Billionaire Eike Batista’s OGX Petroleo & Gas Participacoes SA said three of its five independent board members, including a former Brazilian finance minister, left the company as shares trade near record lows.
Pedro Malan, Rodolpho Tourinho Neto and Ellen Gracie Northfleet are no longer members of OGX’s board of directors, the Rio de Janeiro-based company said in a statement today, without giving reasons for the departure. OGX’s press office declined to provide additional comments.
Batista is selling assets, restructuring debt at his holding company EBX Group Co. and trimming projects as his six publicly traded units accumulate losses. OGX tumbled 91 percent in the past year, the worst performer in Brazil’s Ibovespa index, amid lower-than-expected production and missed targets.
“The lack of a explicit justification for why they left sends a negative message,” Luana Helsinger, an analyst at brokerage GBM Grupo Bursatil Mexicano, said by phone from Rio.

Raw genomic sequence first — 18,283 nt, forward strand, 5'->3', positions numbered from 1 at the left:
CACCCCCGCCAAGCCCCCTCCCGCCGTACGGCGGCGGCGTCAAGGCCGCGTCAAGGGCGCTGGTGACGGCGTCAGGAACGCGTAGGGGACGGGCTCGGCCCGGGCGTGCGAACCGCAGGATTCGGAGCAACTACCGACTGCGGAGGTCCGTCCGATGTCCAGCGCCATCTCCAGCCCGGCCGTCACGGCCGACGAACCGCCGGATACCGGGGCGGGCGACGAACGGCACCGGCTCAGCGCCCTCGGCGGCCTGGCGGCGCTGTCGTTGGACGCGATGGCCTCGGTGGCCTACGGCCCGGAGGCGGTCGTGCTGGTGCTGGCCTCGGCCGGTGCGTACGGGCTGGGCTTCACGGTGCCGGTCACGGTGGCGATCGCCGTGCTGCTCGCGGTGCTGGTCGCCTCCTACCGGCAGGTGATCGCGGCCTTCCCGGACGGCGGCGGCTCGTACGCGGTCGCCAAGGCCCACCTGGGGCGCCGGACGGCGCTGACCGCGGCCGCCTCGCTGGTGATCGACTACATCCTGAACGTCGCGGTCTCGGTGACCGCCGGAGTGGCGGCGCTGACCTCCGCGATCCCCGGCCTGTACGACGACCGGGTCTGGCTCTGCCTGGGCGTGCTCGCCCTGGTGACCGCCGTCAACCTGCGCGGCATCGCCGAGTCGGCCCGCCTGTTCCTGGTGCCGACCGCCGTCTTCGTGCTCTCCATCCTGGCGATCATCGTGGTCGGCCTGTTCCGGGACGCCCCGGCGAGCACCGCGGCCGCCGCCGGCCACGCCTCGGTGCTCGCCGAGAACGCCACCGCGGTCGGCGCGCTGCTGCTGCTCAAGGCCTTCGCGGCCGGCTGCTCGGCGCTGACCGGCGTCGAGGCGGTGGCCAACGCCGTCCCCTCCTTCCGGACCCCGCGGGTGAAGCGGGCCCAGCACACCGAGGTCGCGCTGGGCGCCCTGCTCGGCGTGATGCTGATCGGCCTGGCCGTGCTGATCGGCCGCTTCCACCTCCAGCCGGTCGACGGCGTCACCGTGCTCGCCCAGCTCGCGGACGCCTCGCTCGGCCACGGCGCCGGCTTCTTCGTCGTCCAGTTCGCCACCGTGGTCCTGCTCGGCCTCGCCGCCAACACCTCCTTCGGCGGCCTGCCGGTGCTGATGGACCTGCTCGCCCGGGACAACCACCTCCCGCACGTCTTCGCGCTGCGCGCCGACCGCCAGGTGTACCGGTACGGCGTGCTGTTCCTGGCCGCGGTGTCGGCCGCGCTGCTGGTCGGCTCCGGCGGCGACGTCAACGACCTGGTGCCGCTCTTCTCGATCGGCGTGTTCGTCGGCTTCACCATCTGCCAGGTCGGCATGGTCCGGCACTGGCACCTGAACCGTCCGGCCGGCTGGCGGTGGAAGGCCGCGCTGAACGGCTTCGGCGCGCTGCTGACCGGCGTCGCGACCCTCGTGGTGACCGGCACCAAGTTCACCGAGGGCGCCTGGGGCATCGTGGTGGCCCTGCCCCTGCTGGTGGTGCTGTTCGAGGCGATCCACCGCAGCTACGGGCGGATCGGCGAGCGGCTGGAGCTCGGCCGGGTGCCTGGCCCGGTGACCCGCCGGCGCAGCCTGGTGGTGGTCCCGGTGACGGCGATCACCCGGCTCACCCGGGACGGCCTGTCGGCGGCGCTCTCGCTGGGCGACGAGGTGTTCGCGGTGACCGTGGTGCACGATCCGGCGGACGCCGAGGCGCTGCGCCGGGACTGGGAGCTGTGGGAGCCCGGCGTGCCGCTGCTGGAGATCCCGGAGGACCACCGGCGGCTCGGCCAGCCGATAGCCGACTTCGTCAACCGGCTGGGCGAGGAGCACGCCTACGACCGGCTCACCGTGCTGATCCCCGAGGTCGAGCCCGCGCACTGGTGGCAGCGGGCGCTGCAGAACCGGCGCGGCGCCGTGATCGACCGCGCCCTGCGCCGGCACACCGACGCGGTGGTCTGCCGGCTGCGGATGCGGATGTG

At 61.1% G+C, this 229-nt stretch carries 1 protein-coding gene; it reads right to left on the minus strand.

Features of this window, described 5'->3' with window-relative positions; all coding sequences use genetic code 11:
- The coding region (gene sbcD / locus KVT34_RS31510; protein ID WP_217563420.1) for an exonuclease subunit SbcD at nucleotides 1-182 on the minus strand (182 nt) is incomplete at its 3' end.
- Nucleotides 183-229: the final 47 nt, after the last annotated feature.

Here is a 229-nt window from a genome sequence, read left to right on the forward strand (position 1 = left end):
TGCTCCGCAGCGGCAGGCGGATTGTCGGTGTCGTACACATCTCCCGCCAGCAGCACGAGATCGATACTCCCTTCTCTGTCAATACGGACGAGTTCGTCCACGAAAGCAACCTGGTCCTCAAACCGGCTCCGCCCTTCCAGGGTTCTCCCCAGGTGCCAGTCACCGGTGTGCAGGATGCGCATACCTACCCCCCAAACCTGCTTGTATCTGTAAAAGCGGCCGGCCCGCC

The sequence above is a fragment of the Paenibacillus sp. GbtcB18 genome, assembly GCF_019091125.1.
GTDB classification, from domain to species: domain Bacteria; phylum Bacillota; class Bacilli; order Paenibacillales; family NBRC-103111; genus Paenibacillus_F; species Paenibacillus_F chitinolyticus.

Malan, Brazil’s longest-serving finance minister and one of the architects of the Plano Real that tamed hyperinflation in 1990s, and Tourinho Neto, a former chairman of Petroleo Brasileiro SA, joined OGX’s board in 2008, according to the company’s website. Gracie, a former Supreme Court Chief Justice, had served on the board since 2011. OGX’s two remaining independent members are Luiz do Amaral and Samir Zraick, according to its website.
Batista, who dropped from the ranks of the world’s 200 richest people earlier this month, sold OGX shares in May for the first time, accelerating a decline in the stock’s price. The sale represents a “minimum adjustment” to EBX portfolio related to extension of debt profile and reduction of costs, the billionaire said June 13, adding that he doesn’t expect to sell more OGX shares on the market.
Fitch Ratings last week cut OGX’s rating to CCC, or seven levels below investment grade, citing increased uncertainty about Batista’s ability to honor a $1 billion put option available to the company to fund its investment program.
OGX slumped 5.8 percent to 82 centavos at the close in Sao Paulo. The stock reached a record low 78 centavos on June 19.